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Can Dementia Invalidate a Will?

On Behalf of | Dec 1, 2022 | Estate Planning

As American life expectancies get higher, the number of people with dementia also increases. The CDC estimates that around 5.8 million people in the United States have some form of dementia. Without any medical breakthroughs, this number will likely grow to 60 million people by 2060.

Dementia tends to affect people late in their lives. Notably, a vast majority of people with dementia are over 65. Though it is good to write a will much earlier, having a will is essential at this late age. Unfortunately, dementia can severely affect a victim’s ability to write and testify to the validity of a will. This scenario brings up an important question. Can dementia invalidate a will?

Can Someone with Dementia Make or Change a Will?

Whether someone with dementia can make or change a will depends upon the specific symptoms a person living with dementia has. Some people with mild dementia can still think through and understand complex problems. On the other end of the spectrum, some victims cannot speak or interact with others in any meaningful way.

The ability to think through problems and understand the implications of decisions is central to the validity of a will. A person must be mentally able to understand the several complicated aspects of a will and how they interact to be able to write a valid will. The legal term for this standard is testamentary capacity.

What Is Testamentary Capacity?

Testamentary capacity is a term used to describe an individual’s mental clarity and ability to understand the implications of a will. Tennessee courts use a four-part test to determine if an individual has the testamentary capacity to make or change a will. The four elements are:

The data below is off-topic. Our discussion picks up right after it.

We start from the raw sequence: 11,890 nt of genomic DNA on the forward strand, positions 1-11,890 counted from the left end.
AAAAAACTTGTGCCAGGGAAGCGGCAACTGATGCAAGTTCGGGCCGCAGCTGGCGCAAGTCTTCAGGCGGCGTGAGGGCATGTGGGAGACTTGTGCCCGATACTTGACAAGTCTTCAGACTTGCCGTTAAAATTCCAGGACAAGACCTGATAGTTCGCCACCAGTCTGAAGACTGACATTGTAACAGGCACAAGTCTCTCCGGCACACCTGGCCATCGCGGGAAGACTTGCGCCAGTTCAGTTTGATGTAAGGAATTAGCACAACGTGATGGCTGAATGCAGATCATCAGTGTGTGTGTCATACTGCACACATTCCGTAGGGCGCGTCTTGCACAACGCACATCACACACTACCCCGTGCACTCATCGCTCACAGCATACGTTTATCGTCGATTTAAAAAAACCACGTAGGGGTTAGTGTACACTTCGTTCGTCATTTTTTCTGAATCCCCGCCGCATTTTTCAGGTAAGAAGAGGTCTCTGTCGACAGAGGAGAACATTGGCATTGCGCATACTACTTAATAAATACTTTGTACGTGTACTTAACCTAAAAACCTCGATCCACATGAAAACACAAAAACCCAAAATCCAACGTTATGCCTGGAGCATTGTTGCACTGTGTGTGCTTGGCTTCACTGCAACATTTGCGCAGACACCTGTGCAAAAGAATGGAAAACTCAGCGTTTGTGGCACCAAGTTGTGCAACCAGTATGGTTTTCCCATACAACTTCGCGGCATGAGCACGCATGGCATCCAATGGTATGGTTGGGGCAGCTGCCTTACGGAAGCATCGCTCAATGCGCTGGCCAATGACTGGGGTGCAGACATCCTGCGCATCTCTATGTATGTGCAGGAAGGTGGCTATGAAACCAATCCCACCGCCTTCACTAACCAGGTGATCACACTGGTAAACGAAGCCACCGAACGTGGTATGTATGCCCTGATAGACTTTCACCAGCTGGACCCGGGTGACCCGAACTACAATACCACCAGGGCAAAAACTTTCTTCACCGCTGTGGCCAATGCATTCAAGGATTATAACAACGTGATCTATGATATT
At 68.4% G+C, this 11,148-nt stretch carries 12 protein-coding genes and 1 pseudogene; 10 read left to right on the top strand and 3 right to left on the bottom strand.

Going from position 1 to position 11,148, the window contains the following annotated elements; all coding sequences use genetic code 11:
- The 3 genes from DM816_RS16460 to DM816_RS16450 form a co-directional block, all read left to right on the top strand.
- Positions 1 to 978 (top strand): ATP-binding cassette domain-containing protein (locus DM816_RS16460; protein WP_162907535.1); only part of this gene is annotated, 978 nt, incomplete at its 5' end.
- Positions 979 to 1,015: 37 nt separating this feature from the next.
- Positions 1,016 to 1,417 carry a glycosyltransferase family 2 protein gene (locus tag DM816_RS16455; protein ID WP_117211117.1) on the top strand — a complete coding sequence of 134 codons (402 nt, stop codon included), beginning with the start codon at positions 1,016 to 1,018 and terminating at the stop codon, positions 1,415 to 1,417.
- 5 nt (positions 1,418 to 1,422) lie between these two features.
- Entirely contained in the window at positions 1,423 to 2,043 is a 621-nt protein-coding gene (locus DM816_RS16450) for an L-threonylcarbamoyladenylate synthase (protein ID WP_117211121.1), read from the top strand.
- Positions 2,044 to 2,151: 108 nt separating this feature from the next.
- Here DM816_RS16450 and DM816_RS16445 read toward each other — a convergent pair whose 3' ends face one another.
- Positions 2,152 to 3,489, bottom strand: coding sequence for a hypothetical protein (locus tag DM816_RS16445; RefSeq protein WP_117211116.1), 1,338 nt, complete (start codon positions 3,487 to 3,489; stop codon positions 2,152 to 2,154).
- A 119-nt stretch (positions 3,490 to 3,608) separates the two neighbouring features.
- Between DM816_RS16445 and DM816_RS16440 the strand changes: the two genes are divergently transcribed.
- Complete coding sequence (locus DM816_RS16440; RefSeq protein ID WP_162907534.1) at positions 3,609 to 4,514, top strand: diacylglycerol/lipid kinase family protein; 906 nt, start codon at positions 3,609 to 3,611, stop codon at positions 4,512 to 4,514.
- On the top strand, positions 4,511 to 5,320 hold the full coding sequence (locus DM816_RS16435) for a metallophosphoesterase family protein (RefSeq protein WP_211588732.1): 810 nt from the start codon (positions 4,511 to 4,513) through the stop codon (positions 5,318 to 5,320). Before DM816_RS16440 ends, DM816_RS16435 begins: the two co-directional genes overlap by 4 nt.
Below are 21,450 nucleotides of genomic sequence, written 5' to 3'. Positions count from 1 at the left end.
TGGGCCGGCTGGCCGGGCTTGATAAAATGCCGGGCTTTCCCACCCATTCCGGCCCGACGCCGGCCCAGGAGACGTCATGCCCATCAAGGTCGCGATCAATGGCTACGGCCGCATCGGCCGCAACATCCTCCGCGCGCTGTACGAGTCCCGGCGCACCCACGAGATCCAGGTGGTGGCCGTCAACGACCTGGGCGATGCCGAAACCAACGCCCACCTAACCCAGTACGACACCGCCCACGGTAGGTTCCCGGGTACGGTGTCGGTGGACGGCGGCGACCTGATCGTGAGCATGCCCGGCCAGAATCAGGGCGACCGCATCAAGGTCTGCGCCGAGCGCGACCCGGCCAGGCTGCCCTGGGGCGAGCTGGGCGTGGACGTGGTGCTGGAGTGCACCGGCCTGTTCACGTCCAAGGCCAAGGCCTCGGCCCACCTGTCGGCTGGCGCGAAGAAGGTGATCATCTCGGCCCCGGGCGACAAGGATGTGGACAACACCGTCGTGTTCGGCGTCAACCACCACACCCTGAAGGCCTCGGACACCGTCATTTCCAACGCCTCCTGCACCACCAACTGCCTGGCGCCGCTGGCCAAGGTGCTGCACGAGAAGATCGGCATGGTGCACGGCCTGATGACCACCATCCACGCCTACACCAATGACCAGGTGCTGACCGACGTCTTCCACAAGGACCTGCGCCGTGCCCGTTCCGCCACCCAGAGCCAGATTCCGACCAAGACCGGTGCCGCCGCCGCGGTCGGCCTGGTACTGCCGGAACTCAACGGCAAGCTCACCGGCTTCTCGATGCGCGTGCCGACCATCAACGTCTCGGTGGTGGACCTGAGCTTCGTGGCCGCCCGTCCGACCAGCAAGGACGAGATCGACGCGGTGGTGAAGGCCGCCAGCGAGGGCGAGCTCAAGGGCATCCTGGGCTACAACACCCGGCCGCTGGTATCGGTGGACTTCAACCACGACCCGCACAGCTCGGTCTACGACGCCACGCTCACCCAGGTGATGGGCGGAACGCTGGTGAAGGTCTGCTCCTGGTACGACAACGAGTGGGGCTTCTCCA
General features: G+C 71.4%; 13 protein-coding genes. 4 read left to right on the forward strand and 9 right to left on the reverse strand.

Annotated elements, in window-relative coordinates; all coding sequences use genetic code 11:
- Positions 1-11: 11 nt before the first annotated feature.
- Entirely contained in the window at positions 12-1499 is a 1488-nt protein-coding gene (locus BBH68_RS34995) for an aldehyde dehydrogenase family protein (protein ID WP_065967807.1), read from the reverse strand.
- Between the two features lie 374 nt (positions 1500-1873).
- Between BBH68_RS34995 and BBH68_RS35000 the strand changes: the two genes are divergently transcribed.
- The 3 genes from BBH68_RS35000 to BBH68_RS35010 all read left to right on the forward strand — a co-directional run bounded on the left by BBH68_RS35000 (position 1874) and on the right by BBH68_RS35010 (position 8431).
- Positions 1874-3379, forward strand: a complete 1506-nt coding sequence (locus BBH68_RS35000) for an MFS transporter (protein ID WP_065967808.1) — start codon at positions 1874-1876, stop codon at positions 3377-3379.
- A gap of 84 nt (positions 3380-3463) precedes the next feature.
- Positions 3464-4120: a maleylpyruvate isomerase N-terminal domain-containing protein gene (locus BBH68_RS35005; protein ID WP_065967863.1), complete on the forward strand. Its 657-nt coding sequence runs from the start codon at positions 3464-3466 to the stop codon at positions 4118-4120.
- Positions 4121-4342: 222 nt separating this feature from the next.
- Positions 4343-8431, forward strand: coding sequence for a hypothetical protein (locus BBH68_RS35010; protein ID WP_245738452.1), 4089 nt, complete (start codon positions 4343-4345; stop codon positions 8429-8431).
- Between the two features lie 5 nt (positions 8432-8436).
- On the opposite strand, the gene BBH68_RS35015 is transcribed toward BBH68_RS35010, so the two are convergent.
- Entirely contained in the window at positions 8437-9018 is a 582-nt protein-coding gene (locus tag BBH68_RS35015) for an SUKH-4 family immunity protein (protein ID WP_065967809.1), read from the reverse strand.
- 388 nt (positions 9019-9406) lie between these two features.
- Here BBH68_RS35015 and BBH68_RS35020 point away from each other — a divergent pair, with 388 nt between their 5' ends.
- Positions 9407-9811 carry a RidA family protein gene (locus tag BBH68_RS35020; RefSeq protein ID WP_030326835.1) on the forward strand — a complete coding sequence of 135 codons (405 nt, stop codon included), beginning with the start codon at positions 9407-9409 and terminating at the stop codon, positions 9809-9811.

• Does the individual know and appreciate the nature and consequences of making or changing the will?
  • Does the individual know the nature and extent of their property?
  • Does the individual know the relationship between themselves and the will’s beneficiaries?
  • Does the individual have the ability to link these three elements together into a coherent estate plan?

The probate courts will presume that a will is valid. This presumption means that anyone challenging the will must show one or more of the elements of testamentary capacity did not exist when the testator executed the final version of the will.

Dementia can affect every element. For example, people with dementia often forget who their children and grandchildren are. In this case, the third element of the testamentary capacity test would not be met. A probate court will deem the will invalid if a challenger can prove one element was not met.

When Can a Will Be Challenged?

Any will can be challenged in probate court. Four common arguments used for contesting a will are:

  • The testator did not correctly complete all the requirements of a will,
  • The testator lacked the mental capacity to execute a will,
  • Someone exerted undue influence on the testator, and
  • There was fraud involved in the execution of the will.

Dementia can leave an individual’s will vulnerable to all four of these challenges. A person with dementia might be more susceptible to fraud. People with dementia might also struggle to follow all the proper procedures of writing a will and lack the mental capacity to understand what they are doing. Finally, people living with dementia are often entirely reliant on others. Unscrupulous people could use this reliance to exert undue influence.

Protecting a Will from Challenges

The complications dementia causes when writing or changing a will make it essential to take affirmative steps to protect a will from future challenges. Preventative measures are helpful even if the person with dementia clearly has testamentary capacity.

First, have a medical professional document the testator’s mental capacity on the day the will is executed. This step will help disprove any claims that the testator lacked testamentary capacity.

Second, explain your decisions to family members. If multiple family members know why someone is cut out of the will, for example, they will be better able to defend the will in court.

Third, do not allow anyone who is a beneficiary of the will to be involved in drafting the will. This step will prevent accusations of undue influence.

Fourth, videotape the execution of the will. A video will show you executing the will freely.

Finally, an estate lawyer can help you ensure your will is airtight and can survive any challenges in court.

Batson & Nolan PLC Can Help

If you have questions about writing a will in Tennessee, Batson & Nolan can help. We specialize in providing our clients with the personalized, individual attention of a small firm while providing the same quality of service as big-name firms. Our experienced attorneys have a reputation as ethical and effective legal practitioners. Contact Batson & Nolan today so we can help you formulate a rock-solid estate plan.